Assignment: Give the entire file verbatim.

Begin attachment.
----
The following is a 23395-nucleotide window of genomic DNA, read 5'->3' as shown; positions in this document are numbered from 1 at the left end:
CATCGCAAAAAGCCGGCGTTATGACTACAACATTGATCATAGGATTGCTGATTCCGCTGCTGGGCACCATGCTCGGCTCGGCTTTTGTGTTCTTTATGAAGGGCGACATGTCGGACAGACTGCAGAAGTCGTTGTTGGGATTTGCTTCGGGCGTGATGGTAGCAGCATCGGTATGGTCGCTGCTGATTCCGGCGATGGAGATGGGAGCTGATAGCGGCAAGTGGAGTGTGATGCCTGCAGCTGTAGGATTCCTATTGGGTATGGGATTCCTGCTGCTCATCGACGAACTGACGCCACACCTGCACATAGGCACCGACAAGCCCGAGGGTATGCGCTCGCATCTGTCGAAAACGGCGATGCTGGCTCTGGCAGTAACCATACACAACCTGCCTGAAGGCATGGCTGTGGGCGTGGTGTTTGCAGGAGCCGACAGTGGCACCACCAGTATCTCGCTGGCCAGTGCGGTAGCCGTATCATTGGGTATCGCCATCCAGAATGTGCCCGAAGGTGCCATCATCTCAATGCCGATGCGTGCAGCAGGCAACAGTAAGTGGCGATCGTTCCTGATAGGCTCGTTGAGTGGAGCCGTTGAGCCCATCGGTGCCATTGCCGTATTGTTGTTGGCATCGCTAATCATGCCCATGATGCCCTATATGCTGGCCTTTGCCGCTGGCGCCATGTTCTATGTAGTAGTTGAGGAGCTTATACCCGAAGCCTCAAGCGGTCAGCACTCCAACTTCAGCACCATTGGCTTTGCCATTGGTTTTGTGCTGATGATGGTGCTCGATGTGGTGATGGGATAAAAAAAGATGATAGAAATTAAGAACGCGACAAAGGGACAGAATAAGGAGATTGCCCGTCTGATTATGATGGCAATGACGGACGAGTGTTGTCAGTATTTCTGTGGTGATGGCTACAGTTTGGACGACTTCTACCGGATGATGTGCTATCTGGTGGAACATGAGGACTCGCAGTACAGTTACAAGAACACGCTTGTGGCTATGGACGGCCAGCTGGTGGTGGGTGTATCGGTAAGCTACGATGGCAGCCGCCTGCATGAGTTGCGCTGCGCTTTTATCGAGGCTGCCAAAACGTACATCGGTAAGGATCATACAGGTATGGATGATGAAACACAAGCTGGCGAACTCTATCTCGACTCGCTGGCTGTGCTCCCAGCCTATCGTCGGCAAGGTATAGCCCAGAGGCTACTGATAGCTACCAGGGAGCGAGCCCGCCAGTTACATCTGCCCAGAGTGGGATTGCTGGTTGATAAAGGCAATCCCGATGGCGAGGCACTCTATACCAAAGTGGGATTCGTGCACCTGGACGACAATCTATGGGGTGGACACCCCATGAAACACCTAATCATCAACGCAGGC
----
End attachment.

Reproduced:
The following is a 23395-nucleotide window of genomic DNA, read 5'->3' as shown; positions in this document are numbered from 1 at the left end:
CATCGCAAAAAGCCGGCGTTATGACTACAACATTGATCATAGGATTGCTGATTCCGCTGCTGGGCACCATGCTCGGCTCGGCTTTTGTGTTCTTTATGAAGGGCGACATGTCGGACAGACTGCAGAAGTCGTTGTTGGGATTTGCTTCGGGCGTGATGGTAGCAGCATCGGTATGGTCGCTGCTGATTCCGGCGATGGAGATGGGAGCTGATAGCGGCAAGTGGAGTGTGATGCCTGCAGCTGTAGGATTCCTATTGGGTATGGGATTCCTGCTGCTCATCGACGAACTGACGCCACACCTGCACATAGGCACCGACAAGCCCGAGGGTATGCGCTCGCATCTGTCGAAAACGGCGATGCTGGCTCTGGCAGTAACCATACACAACCTGCCTGAAGGCATGGCTGTGGGCGTGGTGTTTGCAGGAGCCGACAGTGGCACCACCAGTATCTCGCTGGCCAGTGCGGTAGCCGTATCATTGGGTATCGCCATCCAGAATGTGCCCGAAGGTGCCATCATCTCAATGCCGATGCGTGCAGCAGGCAACAGTAAGTGGCGATCGTTCCTGATAGGCTCGTTGAGTGGAGCCGTTGAGCCCATCGGTGCCATTGCCGTATTGTTGTTGGCATCGCTAATCATGCCCATGATGCCCTATATGCTGGCCTTTGCCGCTGGCGCCATGTTCTATGTAGTAGTTGAGGAGCTTATACCCGAAGCCTCAAGCGGTCAGCACTCCAACTTCAGCACCATTGGCTTTGCCATTGGTTTTGTGCTGATGATGGTGCTCGATGTGGTGATGGGATAAAAAAAGATGATAGAAATTAAGAACGCGACAAAGGGACAGAATAAGGAGATTGCCCGTCTGATTATGATGGCAATGACGGACGAGTGTTGTCAGTATTTCTGTGGTGATGGCTACAGTTTGGACGACTTCTACCGGATGATGTGCTATCTGGTGGAACATGAGGACTCGCAGTACAGTTACAAGAACACGCTTGTGGCTATGGACGGCCAGCTGGTGGTGGGTGTATCGGTAAGCTACGATGGCAGCCGCCTGCATGAGTTGCGCTGCGCTTTTATCGAGGCTGCCAAAACGTACATCGGTAAGGATCATACAGGTATGGATGATGAAACACAAGCTGGCGAACTCTATCTCGACTCGCTGGCTGTGCTCCCAGCCTATCGTCGGCAAGGTATAGCCCAGAGGCTACTGATAGCTACCAGGGAGCGAGCCCGCCAGTTACATCTGCCCAGAGTGGGATTGCTGGTTGATAAAGGCAATCCCGATGGCGAGGCACTCTATACCAAAGTGGGATTCGTGCACCTGGACGACAATCTATGGGGTGGACACCCCATGAAACACCTAATCATCAACGCAGGC